The Taoyuan International Airport Corp (TIAC) yesterday denied that it has not been using some of its X-ray computed tomography (CT) machines to scan passengers’ luggage, adding that luggage conveyor belts leading to the machines were removed to facilitate the movement of passengers inside Taiwan Taoyuan International Airport.
A report published yesterday by the Chinese-language Apple Daily said that the machines were purchased six years ago by the Aviation Police Bureau to enhance flight safety for aircraft bound for the US following the Sept. 11, 2001, terrorist attacks.
According to the report, the bureau purchased six X-ray CT machines, each costing NT$35 million (US$1.06 million).
The Apple Daily said that the TIAC earlier this year removed the conveyor belts leading to two of the machines to create more space for a passageway inside the airport’s Terminal Two, which the company said would expedite the process of passengers going through security checks.
It said the move equated to NT$70 million of taxpayers’ money being wasted.
In addition to the machines not being used, the removal of the conveyor belts means workers have to carry luggage to machines that are still in use, the story added.
The TIAC’s actions have prompted accusations that the company was wasting taxpayers’ money and compromising flight safety, the report said.
TIAC maintenance division director Sun Hong-bin (孫宏彬) said that the two X-ray CT machines were previously placed behind the No. 8, No. 9, No. 10 and No. 11 check-in counters.
He said that the company’s decision to relocate the conveyor belts leading to the two machines was to ensure that passengers had more space to move inside the terminal and to facilitate departing passengers’ access to the security checkpoint, adding that the decision was made following a joint discussion with the Aviation Police Bureau and airline companies.
Sun said the main function of the machines is to more thoroughly inspect luggage if security personnel have concerns over items inside after preliminary inspections via regular X-ray machines.
He said that X-ray CT machines have also been used to conduct random inspections of luggage belonging to passengers flying to the US.
On average, only one or two pieces of luggage from every 100 requires a more thorough inspection using X-ray CT machines, Sun said, adding that all TIAC X-ray CT machines are still in active use and functioning normally.
In other news, some Taiwanese airlines yesterday announced changes to their schedule for flights between Taiwan and Japan today because of Typhoon Goni, which was pounding the Ryukyu Islands yesterday afternoon.
China Airlines said Flight CI116 and Flight CI117 between Taoyuan and Fukuoka, and Flight CI111 from Fukuoka to Taoyuan, are to be delayed.
Flight CI116 is scheduled to depart Taoyuan at 4:50pm, while Flight CI117 and Flight CI111 are scheduled to depart Fukuoka at 9pm and 9:30pm respectively, China Airlines said.
Typhoon Goni is expected to hit Kyushu, Japan, this morning before heading out to sea, the Central Weather Bureau said.
Additional reporting by CNA
FATAL FIRE: The health department is trying to contact the inspector who visited the site of the illegal nursing home to ask why they did not advise follow-up checks The Taipei City Government yesterday said that a health department inspector last year had visited the site of a long-term care facility in Neihu District (內湖) after receiving a report questioning its status. A fire broke out at the facility on Tuesday afternoon, killing three people. The Taipei Fire Department said that it received a report about a fire on the first floor of a four-story residential building on Kangning Road Sec. 1 at 2:38pm on Tuesday, firefighters arrived at 2:43pm and the fire was put out by 3:07pm. The firefighters found three men in beds and rushed them to hospital for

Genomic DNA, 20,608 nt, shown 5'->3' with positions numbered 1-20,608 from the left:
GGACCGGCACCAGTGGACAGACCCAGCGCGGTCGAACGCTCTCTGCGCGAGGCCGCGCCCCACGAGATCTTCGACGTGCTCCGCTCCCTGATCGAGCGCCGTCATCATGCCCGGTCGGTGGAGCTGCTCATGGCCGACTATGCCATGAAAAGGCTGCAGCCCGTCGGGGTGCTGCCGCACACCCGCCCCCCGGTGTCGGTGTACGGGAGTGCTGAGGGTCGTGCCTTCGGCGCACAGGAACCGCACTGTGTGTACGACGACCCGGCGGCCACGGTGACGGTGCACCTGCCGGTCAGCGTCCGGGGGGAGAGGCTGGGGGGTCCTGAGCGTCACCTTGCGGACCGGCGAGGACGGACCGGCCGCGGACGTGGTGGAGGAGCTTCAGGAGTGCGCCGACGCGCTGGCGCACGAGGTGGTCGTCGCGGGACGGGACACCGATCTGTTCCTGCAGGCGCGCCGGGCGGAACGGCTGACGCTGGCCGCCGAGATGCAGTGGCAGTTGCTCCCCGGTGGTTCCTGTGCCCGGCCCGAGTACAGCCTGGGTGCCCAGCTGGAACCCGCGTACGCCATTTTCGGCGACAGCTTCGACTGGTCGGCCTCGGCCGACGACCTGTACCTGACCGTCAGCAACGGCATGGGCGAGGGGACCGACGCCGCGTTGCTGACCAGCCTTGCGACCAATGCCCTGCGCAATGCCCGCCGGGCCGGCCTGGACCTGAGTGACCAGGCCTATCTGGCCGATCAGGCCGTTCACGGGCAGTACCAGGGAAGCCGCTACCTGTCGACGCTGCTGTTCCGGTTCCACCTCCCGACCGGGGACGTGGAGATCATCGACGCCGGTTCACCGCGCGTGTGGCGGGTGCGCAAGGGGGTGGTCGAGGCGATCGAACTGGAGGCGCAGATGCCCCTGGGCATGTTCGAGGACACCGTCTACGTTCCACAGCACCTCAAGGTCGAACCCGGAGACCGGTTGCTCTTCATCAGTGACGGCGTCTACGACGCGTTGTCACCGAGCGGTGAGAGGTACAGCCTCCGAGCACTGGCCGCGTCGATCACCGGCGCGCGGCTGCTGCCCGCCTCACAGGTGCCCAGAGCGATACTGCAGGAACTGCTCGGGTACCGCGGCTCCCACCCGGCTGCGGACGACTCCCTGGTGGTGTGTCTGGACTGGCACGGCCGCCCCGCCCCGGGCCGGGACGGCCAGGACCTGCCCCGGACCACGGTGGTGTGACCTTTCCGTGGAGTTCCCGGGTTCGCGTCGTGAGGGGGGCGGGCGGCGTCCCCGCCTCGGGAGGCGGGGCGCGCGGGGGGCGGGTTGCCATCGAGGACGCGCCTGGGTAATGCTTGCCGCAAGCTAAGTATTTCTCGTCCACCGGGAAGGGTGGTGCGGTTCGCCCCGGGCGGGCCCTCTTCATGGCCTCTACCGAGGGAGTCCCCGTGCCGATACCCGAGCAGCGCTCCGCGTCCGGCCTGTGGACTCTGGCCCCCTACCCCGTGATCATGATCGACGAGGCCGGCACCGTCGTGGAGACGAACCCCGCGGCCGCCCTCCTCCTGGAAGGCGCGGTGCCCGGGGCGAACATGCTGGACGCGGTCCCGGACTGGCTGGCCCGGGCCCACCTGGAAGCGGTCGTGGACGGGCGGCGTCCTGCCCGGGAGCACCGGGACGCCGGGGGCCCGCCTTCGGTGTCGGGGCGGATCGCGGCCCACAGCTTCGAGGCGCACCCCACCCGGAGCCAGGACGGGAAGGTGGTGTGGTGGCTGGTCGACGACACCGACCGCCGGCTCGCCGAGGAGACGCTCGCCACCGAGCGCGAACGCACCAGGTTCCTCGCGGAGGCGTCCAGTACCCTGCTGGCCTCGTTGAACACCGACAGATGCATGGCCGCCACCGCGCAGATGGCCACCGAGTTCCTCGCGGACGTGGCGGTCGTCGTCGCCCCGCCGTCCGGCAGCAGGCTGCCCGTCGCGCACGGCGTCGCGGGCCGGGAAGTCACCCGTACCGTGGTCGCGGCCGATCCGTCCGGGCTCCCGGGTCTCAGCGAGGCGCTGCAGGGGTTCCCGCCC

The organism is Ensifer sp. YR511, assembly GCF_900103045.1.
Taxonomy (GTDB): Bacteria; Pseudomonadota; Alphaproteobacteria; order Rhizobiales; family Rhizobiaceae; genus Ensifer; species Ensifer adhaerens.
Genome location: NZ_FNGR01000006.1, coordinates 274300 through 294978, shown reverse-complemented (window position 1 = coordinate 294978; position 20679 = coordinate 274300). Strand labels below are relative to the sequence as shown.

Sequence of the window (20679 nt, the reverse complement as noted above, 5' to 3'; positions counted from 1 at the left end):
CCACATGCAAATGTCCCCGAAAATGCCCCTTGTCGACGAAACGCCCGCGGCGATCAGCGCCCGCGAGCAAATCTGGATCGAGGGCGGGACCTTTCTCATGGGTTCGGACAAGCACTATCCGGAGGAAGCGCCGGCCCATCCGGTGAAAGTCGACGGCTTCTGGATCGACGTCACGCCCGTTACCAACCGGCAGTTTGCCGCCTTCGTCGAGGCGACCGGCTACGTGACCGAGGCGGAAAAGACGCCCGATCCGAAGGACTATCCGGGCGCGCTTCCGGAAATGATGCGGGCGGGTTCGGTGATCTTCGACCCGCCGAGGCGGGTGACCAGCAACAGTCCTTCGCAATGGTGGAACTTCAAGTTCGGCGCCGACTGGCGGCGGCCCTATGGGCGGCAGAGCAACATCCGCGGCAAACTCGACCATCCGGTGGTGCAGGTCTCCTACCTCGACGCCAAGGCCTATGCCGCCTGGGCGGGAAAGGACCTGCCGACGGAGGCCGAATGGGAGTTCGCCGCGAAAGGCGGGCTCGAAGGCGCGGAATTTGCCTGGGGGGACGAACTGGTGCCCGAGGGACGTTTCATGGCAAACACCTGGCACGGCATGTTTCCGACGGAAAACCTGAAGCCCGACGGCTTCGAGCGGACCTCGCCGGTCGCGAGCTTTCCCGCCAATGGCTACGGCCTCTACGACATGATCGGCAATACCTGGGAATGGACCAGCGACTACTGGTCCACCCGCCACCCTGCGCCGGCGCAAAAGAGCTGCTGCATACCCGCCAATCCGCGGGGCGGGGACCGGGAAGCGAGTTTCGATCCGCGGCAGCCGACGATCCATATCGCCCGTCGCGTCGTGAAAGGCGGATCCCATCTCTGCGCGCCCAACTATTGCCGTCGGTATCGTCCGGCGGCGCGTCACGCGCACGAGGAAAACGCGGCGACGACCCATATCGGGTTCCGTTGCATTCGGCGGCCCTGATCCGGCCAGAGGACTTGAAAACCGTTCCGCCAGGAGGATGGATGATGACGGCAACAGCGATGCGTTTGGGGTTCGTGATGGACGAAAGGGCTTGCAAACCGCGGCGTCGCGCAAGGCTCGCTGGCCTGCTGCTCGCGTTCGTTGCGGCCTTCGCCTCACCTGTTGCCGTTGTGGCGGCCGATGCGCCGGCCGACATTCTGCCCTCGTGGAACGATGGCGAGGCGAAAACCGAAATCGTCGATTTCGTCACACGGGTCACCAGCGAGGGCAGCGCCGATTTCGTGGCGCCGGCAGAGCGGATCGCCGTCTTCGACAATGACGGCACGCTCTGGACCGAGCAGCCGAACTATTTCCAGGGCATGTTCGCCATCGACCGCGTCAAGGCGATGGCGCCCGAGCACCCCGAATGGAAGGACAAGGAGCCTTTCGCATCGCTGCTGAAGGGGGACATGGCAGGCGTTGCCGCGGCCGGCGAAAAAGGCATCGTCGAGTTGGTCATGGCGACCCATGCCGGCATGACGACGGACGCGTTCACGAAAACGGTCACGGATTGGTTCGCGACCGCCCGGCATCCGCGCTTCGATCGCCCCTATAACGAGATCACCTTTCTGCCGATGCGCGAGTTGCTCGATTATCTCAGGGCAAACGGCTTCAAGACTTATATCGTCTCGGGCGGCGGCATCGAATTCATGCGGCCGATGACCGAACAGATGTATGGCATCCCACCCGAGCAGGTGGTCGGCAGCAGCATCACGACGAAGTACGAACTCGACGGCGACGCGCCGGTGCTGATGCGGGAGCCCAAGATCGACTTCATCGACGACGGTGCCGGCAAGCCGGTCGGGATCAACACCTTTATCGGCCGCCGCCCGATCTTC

THE CHINA CONNECTION: As Beijing’s aggression increases, so does Taiwanese consciousness, making a new constitution imperative, Hsu Wei-chun said If the nation is to ratify a new constitution, it must first end any illusions about the current document’s relevance to Taiwan, an academic told a forum in Taipei yesterday. For the constitutional revisionist movement to succeed, it needs public enthusiasm, the right timing and a clear plan of action, Chung Yuan Christian University associate professor Hsu Wei-chun (徐偉群) told attendees at the event titled “Imagining a New Constitution for a New Era,” which was organized by the National Taiwan University Graduate Student Association. The Constitution exists under the “one China” framework and has little relevance to Taiwan, Hsu said, adding that
Yuchi Township (魚池) fishers have appealed to the Nantou County Government for help in dealing with an invasive fish species in Sun Moon Lake (日月潭), where it has devastated the local ecosystem. Fishers at Sun Moon Lake have been using electrofishing in an attempt to eliminate the giant snakehead fish — found in Africa and Southeast Asia — but they have struggled to keep up with the growing population of the species, which breeds during September and October, the county government said on Monday. The county has contacted researchers at National Tsing Hua University, saying it hoped they could come up
Former president Ma Ying-jeou (馬英九) yesterday urged Beijing to respect the median line of the Taiwan Strait by immediately stopping its military intimidation of Taiwan, as such actions would only hurt the feelings of Taiwanese. Beijing should immediately stop making military provocations against Taiwan, Ma wrote on Facebook after Chinese warplanes in the past week have made numerous forays across the median line that divides the Taiwan Strait. Although it has never officially acknowledged the median line, Beijing used to respect it, Ma said in response to comments on Monday by Chinese Ministry of Foreign Affairs spokesman Wang Wenbin (汪文斌), who said